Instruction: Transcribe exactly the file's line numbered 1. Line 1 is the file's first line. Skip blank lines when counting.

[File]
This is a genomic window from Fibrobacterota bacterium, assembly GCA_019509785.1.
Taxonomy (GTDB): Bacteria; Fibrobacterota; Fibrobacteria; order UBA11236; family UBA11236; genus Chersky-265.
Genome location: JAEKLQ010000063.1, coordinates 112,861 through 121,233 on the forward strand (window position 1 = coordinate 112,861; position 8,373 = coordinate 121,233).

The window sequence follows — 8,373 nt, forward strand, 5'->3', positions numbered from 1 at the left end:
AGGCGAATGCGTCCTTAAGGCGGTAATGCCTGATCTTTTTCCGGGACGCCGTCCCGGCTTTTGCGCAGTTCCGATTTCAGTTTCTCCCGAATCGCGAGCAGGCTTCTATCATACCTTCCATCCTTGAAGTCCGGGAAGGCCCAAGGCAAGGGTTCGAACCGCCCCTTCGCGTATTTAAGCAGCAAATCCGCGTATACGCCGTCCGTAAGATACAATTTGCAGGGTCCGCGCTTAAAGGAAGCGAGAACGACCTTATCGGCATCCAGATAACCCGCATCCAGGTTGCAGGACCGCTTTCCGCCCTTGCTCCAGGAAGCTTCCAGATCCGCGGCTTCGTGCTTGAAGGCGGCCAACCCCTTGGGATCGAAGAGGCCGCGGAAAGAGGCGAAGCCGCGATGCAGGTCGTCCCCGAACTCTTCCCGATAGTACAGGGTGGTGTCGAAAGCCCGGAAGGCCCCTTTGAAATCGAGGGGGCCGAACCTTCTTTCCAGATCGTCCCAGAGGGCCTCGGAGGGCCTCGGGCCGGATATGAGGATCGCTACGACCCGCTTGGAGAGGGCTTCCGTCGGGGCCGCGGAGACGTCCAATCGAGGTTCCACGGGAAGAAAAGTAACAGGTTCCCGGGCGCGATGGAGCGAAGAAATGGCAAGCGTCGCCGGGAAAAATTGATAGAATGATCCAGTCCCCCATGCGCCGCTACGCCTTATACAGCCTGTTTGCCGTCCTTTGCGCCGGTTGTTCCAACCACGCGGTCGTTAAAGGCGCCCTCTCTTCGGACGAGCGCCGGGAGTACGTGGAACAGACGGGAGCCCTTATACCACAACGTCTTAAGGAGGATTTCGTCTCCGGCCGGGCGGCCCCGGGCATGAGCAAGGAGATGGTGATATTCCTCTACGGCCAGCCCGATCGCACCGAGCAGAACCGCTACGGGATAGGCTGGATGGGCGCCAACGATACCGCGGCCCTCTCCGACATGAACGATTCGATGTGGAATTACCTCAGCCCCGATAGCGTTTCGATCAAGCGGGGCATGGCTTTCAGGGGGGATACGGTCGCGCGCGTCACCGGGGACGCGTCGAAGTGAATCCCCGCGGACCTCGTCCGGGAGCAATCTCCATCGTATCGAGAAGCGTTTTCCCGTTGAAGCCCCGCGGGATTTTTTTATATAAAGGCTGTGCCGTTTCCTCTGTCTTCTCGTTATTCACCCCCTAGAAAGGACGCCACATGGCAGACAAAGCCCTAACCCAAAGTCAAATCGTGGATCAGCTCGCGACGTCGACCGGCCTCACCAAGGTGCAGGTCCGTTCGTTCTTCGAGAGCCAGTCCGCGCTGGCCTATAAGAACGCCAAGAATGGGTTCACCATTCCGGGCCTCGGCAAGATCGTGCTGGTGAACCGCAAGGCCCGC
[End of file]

This is a genomic window from Fibrobacterota bacterium, assembly GCA_019509785.1.